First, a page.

German Expressionist Auguste Macke was raised in Cologne, Germany where he studied at the Kreuzgymnasium and later at the Realgymnasium when his family moved to Bonn, Germany. It was his father, who was also an amateur artist, that lead Macke to enroll at the art academy Kunstakademie Düsseldorf in Düsseldorf, Germany. There he studied under Fritz Helmut Ehmke and Adolf Maennchen. While attending school he met and married Elisabeth Gerhardt who supported him both financially and spiritually. She came from an affluent background and they were deeply in love. Her family paid for them to travel in order for Macke to pursue his career in art.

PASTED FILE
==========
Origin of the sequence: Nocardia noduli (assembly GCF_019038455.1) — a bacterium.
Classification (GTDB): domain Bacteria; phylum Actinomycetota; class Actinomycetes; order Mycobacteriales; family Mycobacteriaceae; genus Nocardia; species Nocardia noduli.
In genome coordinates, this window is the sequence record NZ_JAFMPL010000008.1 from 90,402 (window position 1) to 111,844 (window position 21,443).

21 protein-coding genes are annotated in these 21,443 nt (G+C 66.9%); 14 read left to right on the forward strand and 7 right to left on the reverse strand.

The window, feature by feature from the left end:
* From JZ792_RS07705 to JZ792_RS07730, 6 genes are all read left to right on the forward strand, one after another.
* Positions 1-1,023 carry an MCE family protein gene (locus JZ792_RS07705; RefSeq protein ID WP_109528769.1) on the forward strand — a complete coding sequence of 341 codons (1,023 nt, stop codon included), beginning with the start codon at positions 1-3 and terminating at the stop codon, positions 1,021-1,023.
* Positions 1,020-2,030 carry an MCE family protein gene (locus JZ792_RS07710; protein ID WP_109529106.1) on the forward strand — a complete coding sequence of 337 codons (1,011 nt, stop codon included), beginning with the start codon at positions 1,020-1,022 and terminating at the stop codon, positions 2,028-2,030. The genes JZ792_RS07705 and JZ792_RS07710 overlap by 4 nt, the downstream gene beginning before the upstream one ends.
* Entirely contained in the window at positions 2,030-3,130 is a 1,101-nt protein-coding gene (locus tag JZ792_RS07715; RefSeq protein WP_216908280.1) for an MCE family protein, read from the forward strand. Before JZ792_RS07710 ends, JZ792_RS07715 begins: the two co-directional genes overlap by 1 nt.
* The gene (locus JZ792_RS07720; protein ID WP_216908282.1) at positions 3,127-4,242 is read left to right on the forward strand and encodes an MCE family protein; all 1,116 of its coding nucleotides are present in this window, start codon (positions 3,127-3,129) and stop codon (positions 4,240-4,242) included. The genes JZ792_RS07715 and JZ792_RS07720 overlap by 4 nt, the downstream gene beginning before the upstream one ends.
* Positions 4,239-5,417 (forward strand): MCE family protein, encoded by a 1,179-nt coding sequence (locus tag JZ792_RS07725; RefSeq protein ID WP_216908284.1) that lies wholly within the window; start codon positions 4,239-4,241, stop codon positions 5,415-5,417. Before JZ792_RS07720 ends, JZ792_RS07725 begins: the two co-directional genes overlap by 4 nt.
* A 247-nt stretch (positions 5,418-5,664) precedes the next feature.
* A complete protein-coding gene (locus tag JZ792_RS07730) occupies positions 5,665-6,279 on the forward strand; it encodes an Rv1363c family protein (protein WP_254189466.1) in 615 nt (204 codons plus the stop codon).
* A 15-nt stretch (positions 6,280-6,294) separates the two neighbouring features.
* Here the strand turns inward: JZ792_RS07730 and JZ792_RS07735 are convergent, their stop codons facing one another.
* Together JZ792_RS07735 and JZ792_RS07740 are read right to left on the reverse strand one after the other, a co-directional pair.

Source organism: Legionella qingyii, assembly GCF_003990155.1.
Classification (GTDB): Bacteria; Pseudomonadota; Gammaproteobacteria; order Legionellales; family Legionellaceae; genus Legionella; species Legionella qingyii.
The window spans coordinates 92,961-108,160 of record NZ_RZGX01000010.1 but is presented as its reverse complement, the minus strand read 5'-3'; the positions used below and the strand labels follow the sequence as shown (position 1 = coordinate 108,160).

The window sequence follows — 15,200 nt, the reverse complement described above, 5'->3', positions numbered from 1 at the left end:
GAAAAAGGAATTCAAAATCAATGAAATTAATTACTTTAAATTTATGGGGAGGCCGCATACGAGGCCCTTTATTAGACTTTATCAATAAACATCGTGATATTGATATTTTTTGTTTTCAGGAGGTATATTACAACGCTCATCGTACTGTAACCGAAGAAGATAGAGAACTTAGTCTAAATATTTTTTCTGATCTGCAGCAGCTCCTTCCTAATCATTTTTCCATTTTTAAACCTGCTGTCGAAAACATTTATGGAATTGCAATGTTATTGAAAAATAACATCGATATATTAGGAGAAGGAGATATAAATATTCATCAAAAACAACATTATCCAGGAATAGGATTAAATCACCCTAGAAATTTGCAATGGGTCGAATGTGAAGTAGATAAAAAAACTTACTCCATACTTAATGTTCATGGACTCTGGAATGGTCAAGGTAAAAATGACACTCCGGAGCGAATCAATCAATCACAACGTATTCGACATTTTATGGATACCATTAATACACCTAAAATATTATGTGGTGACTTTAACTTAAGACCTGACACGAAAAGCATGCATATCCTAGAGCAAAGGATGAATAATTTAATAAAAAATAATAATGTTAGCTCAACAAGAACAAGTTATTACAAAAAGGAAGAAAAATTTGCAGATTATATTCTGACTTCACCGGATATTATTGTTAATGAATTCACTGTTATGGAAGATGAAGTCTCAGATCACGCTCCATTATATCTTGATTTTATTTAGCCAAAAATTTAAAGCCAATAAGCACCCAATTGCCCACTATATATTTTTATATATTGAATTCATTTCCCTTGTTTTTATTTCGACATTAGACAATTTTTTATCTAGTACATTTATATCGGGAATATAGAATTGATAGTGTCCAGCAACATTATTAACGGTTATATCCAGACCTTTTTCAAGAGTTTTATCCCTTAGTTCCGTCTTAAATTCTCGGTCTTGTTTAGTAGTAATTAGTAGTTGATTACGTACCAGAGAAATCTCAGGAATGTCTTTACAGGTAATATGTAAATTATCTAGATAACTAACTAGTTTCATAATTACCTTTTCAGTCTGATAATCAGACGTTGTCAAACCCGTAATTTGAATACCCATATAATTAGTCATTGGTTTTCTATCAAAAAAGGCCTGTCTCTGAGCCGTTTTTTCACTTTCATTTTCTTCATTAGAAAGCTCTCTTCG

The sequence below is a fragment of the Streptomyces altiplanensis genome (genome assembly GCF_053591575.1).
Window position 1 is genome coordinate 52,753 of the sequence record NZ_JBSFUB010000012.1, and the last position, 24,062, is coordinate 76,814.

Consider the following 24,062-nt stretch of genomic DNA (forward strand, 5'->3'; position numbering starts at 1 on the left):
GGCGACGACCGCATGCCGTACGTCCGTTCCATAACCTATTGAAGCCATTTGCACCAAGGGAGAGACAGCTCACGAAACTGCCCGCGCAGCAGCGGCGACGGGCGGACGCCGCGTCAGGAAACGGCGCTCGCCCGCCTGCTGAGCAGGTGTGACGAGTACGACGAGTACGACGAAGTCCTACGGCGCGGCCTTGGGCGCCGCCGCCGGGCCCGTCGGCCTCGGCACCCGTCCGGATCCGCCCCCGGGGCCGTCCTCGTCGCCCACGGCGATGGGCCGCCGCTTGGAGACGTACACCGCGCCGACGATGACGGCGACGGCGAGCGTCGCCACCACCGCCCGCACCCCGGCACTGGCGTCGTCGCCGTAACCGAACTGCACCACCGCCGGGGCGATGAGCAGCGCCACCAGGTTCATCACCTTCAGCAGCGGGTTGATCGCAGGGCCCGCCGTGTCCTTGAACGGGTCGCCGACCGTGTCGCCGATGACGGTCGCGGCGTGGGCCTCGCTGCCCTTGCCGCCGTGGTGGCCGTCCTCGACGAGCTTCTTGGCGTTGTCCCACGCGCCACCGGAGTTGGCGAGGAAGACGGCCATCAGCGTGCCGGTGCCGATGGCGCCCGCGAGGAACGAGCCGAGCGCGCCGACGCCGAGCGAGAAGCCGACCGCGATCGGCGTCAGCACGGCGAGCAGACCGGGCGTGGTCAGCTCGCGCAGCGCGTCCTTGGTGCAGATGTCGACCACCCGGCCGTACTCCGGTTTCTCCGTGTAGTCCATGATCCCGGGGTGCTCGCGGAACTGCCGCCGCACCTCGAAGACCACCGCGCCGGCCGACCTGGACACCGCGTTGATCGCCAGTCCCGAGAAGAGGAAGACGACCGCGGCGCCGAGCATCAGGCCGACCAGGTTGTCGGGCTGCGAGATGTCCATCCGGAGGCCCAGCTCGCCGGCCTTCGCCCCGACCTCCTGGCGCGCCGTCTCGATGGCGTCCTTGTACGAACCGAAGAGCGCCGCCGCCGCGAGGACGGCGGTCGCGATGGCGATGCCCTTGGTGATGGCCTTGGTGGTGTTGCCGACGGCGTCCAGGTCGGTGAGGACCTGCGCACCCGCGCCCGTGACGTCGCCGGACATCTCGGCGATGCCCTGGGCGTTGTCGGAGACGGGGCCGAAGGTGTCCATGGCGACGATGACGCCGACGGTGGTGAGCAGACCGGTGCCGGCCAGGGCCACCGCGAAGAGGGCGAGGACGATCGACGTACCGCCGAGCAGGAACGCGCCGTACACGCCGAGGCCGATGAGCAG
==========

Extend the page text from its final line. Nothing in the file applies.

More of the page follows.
Following the turn of the century Auguste Macke traveled to Paris, Berlin, the Netherlands and to Italy. Like many young European artists, he had been initially impacted by Impressionism and Fauvism, but while traveling to Paris in 1912 Macke met fellow artist Robert Delaunay and it changed his form of artistic expression.
He traveled with his friends Paul Klee and Louis Moilliet two years later to Tunisia and they experimented with Luminism. It was during that period between 1911 and 1914 that Auguste Macke produced his most renowned masterpieces. He was also a heavy promoter of modern art. He participated in both “International Sonderbund Exhibition” in Cologne in 1912 and the “First German Autumn Salon” in Berlin in 1913.
In his lifetime Auguste Macke produced nearly 9,000 drawings and 600 paintings. His life was cut short when he passed away in Champagne, France at the age of 27, one month into the onset of World War I. In 1991, the August-Macke-Haus, a museum dedicated to the artist, was established at the home he resided in from 1911 to 1914 in Bonn, Germany.